Image © Mr So & So 2009
More as Sleeping Giant:
interview and reviews (2003)
(fronted by Charlotte Evans)
the band :: Mr So & So
Image © Mr So & So 2009
Charlotte Evans (female vocalist)
Image © Mr So & So 2009
(31 May 2009) With Sleeping Giant taking a rest, Sugarstealer (Mr So & So (UK), 2009) marks the return of Mr So & So. Ten years after calling it a day, the band reformed with a new keyboard player and a new drummer. Mr So & So were thought by many to be on the verge of bigger and better things before its demise in 1999 mainly due to the tensions created from the protracted release of the band's third album, The Overlap, which was released months after the band supported Marillion on the Strange Engine tour in the same year. The band's previous albums are Paraphernalia (1992) and Compendium (1994). A stroke of luck brought Shaun McGowan and Dave Foster back together resulting in the reformation of the band.
Mr So & So are currently: Shaun McGowan (vocals, bass), Dave Foster (guitar), Charlotte Evans (vocals), Anthony Hindley (keyboards, vocals) and Stuart Browne. The stunning eighteen track new album is currently available digitally and may be pressed onto CD in the future, depending on interest, and finances of course. The album was recorded mainly in Wigan and Oswestry. The artwork is by Neal Moran. The music is certain to appeal to progressive rock enthusiasts, and will draw fans of Tool, Led Zeppelin, Stevie Wonder, The Police, Faith No More, The Jam, Dream Theatre, Peter Gabriel, Frank Zappa and Jellyfish, all of whose allusions are evident throughout this album.
Despite allusions that others may hear in Mr So & So's music, we hear a lot of Yes in the vocal harmonies, acoustic guitar solos and instrumental arrangements. It is evident from the rich harmonies in Sugarstealer's opening track "Flying Triangles." The band's new album has eighteen tracks and runs eight minutes over an hour. None of the individual tracks are too long, and they all work well together pulling the album into a cohesive whole. Kudos to the band for their choice of "Flying Triangles" as the opener. It is impossible to put the album down after hearing it.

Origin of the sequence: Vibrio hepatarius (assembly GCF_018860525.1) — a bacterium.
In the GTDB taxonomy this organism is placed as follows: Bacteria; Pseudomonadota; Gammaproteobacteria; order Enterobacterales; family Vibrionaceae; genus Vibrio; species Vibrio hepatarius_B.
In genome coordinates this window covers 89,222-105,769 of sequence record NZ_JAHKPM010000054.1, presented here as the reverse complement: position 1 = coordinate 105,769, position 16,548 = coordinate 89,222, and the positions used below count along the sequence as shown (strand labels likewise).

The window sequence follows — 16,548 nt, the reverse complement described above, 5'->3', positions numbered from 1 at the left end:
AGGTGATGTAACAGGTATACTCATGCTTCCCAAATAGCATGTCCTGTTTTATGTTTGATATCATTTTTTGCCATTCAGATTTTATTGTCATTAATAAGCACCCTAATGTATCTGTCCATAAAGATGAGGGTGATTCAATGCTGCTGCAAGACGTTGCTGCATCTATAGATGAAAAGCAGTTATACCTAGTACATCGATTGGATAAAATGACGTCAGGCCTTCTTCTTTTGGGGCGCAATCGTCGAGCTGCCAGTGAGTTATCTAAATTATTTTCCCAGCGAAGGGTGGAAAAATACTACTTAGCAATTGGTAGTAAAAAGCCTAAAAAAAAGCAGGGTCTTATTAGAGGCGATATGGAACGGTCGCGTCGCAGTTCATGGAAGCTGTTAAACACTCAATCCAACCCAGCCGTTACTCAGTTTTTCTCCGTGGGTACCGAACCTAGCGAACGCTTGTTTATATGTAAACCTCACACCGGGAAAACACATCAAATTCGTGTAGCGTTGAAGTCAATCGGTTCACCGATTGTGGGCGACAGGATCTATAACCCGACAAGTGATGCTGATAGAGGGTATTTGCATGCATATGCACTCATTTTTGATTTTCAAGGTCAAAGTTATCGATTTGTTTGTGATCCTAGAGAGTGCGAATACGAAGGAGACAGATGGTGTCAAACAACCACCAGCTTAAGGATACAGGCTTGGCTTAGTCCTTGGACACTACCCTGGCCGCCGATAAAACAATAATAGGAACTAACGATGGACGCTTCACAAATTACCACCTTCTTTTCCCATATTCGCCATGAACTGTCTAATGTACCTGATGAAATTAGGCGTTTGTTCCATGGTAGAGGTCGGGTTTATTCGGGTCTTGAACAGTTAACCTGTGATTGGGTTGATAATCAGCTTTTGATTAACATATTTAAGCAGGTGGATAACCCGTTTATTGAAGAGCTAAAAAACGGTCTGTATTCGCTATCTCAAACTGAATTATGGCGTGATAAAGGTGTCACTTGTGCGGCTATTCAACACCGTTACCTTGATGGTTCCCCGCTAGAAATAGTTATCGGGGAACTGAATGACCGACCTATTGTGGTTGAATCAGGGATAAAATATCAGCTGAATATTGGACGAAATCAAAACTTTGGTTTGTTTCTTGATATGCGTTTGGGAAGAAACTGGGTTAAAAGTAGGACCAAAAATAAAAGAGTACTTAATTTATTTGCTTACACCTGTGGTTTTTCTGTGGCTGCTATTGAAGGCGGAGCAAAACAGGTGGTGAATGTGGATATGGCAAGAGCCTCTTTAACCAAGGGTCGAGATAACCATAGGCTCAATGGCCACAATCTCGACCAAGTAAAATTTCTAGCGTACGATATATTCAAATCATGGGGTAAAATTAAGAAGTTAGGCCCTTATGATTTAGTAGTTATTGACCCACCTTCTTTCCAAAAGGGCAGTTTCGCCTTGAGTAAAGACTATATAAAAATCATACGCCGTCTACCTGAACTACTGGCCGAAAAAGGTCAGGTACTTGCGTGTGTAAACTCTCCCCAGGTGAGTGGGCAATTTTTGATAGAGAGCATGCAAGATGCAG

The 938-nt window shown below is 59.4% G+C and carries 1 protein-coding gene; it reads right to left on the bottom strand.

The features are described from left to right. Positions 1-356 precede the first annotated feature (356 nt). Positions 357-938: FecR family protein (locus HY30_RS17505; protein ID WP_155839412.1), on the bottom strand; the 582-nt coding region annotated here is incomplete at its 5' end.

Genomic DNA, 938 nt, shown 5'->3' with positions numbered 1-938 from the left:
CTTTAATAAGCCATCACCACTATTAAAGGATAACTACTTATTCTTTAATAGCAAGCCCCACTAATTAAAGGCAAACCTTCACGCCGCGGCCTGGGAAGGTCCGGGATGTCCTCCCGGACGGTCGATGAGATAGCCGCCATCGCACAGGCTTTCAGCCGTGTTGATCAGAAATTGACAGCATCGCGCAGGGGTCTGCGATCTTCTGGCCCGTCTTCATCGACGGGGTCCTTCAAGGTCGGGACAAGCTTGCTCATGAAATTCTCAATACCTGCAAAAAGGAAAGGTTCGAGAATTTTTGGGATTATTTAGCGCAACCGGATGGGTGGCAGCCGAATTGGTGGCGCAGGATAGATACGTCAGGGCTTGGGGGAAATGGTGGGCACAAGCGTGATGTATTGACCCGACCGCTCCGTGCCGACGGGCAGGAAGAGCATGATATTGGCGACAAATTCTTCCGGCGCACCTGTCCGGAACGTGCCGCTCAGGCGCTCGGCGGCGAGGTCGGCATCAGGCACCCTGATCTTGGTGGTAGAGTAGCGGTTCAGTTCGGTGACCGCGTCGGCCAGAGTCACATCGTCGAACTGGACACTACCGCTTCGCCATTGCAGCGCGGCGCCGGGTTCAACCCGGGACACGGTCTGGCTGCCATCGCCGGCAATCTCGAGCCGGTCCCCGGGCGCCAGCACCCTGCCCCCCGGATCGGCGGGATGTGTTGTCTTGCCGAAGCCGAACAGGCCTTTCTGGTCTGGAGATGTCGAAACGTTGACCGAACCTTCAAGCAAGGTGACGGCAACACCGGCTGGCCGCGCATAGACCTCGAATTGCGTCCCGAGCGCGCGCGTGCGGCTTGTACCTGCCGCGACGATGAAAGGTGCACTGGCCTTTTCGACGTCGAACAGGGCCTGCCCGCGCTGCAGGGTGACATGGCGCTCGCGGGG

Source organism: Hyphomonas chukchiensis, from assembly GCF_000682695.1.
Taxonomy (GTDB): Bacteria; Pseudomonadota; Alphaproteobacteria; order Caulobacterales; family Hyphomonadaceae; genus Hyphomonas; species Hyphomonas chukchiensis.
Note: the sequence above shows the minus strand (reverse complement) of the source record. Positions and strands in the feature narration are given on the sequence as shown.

While the vocals are dominated by Shaun and Anthony, Charlotte Evans breaks through with harmonies, leads and backing vocals during the album. She first appears in "New Years Day" with a gently delivered contrasting duet. While we know she has the power and range to do more than this part would otherwise indicate, the producers were wise to introduce her into the mix here. Album standout "Thursdays Are Blue" is an upbeat rocker. Verses are well delivered but the choruses are outstanding and complete, especially following the instrumental bridge and guitar solos, with memorable melodies and lush multi-layered harmonies. The song's theme returns later in the album.
The brief piano interlude "Dandelion Amongst The Violets" precedes the upbeat rhythmic track "Honey Jar" with Charlotte's voice this time clearly contrasting Shaun's in the mix. The short acoustic ballad is Charlotte Evans' first solo performance on the album and reminscent of her vocal work with Sleeping Giant. "Bleak Hill" is a standup rocker with lovely Yes-style vocal harmonies working well with the instrumental arrangements.
Dave Foster told us that Steve Rothery (Marillion) makes a guest appearance playing the solo on "Oh Look! A Rainbow!!" The track, an atmospherically enhanced ballad, develops nicely from acoustic guitar into the full band splendor before Rothery's stunning guitar solo. The 18 second lullaby interlude "Evening Star in the Indigo Sky" precedes the powerful, almost metal-edged rocker "Bi-Polar." A tremendous track in all regards, it must be something to behold in a live venue.
Beginning atop a piano accompaniment, the stunning ballad "Photograph" clearly showcases Charlotte Evans tremendous vocal prowess and emotional delivery especially as the band blooms into a more rich instrumental arrangement. Dave Foster's guitar solo perfectly echoes Charlotte's tremendous vocal delivery. "Falling," likely about a near death experience, is a powerful and progressive rock track, complete with expertly performace dramatic tempo and mood changes. The percussive "Broken Crown" is an imaginative instrumental track built with synth loops that provides an extended bridge to "Green Ward 13," a lovely duet with Charlotte Evans.
In another album standout, "White Sun," the full splendor of the band is revealed. Beautifully sung by Shaun McGowan and supported by lovely harmonies, the guitar, keyboard and rhythm section provide a powerful arrangement. Dave Foster's guitar solos glisten and perfectly work within the tune. Listen for a theme from "Thursday's Are Blue" within the arrangement.
Sugarstealer concludes with the extended track "(Return Of) The Gold." In addition to themes that have developed earlier in the album, listen for Charlotte Evans' harmony vocals and Dave Foster's tremendous guitar solos in the arrangement. One of three outstanding progressive
rock albums released in the first half of 2009, Mr So & So's Sugarstealer stands upright alongside The Opium Cartel's Night Bloom and the self-titled IOEarth album.